Market Insights, June 13, 2022

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Gasoline prices have hit a new record high. Rising oil prices have, of course, played their part. But the main reason for the recent surge is limited refining capacities. The only way to ease the pressure on consumers’ wallets – apart from state subsidies – will be to reduce demand.

Digital assets dropped sharply after US inflation figures came in higher than expected. Bitcoin broke below the key support level of USD 29,000 and could head towards USD 20,000.

After the first round of France’s parliamentary elections, Emmanuel Macron’s party is neck and neck with Jean-Luc Mélenchon’s alliance, which means Macron may not get an absolute majority in the National Assembly. If this outcome is confirmed after the second round, on 19 June, the president will find it very hard to implement major policy initiatives, such as pension and unemployment reforms.

The ECB lets go of long-term rates

Last week, the European Central Bank (ECB) made tackling inflation its No. 1 priority. It also announced its intention to start tightening monetary policy. It should raise key interest rates by 25bp in July, with a second, 50bp hike on the cards for September if inflation doesn’t settle before then.

The asset purchase programme will also be wound up in July – another much-awaited measure. That means that the ECB will no longer use its balance sheet to control long-term interest rates by buying up European sovereign debt. This will mark a return to normal in monetary policy terms – that is, the ECB will set short-term interest rates but leave it to investors to determine long-term rates  based on their expectations for the economy and inflation.

The reaction on Europe’s bond market was unequivocal. German 10-year rates rose 0.2% in the hours following the ECB’s meeting and ended the week at 1.5%. Long-term rates were already experiencing strong upward pressure in 2022, with German 10-year rates having started the year in negative territory.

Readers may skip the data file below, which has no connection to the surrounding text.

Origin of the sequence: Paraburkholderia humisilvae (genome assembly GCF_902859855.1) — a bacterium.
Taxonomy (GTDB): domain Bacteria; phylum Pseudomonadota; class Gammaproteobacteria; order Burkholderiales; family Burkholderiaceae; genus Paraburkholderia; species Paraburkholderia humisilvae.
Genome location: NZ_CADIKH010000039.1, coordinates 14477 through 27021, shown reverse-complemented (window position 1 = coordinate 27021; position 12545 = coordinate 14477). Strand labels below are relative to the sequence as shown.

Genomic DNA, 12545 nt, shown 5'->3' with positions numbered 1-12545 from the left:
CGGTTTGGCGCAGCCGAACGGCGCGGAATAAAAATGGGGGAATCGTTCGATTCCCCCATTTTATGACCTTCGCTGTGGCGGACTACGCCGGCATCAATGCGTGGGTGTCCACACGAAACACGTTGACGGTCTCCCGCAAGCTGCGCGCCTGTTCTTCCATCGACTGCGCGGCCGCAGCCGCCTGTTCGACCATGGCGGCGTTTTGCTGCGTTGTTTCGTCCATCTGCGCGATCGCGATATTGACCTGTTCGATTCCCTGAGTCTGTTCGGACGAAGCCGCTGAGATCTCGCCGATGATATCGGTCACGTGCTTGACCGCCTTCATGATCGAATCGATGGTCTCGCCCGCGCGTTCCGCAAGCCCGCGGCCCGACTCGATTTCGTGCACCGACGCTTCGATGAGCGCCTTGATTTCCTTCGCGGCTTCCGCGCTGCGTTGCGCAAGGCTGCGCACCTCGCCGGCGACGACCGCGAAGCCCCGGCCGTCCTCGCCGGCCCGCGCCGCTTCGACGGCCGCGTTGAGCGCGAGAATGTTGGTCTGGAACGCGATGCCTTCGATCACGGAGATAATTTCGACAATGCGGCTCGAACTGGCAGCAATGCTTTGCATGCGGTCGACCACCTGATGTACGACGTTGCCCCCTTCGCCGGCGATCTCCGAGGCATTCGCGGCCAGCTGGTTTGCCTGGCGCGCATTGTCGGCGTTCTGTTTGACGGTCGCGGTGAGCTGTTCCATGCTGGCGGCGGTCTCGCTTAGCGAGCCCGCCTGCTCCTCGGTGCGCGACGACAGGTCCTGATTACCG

This rise in yields looks set to continue, as, unlike in the States, long-term interest rates still don’t line up with long-term inflation expectations. But the decision to stop printing money will have other repercussions for the eurozone.

The asset purchase programme also enabled the ECB to keep control of risk premiums between core and peripheral eurozone coun-tries. Interest rates have already risen sharply in Mediterranean countries, and particularly in Italy, where long-term yields are nearing 4%, making things difficult for the already cash-strapped government.

In 2012, when he was president of the ECB, Italy’s current prime minister, Mario Draghi, promised to do whatever it took to save the eurozone. He’s no doubt crossing his fingers that his successor, Christine Lagarde, will show the same consideration.

US inflation is proving stubborn

The news that inflation picked up again in May dampened hopes that the rise in consumer prices would quickly return to more normal levels. Inflation came in at 8.6% last month, driven up by the increasing cost of services and fuel. The markets corrected sharply on the back of this news, wiping out almost all of the gains recorded over the previous month, when the consumer price index had dropped slightly. The only silver lining is that core inflation, which excludes more volatile components such as energy and food, was down on the prior month.

It’s looking increasingly likely that inflation will ease only very gradually. It may even stabilise at a high level before dropping, probably towards the end of the summer. In the meantime, the impact on the cost of living and on consumer confidence is hard to miss. After the inflation figures were published, consumer confidence indexes dropped to their lowest levels since the 2008 financial crisis, sparking fears that the US economy will slow considerably if inflation persists.

Whatever happens, the effects of the US Federal Reserve’s monetary policy tightening have not yet been felt, and the Fed’s tone is likely to remain resolutely hawkish over the coming months. Stock markets should continue to drop back to the lows recorded in March, at least until there is a clear drop in inflation.


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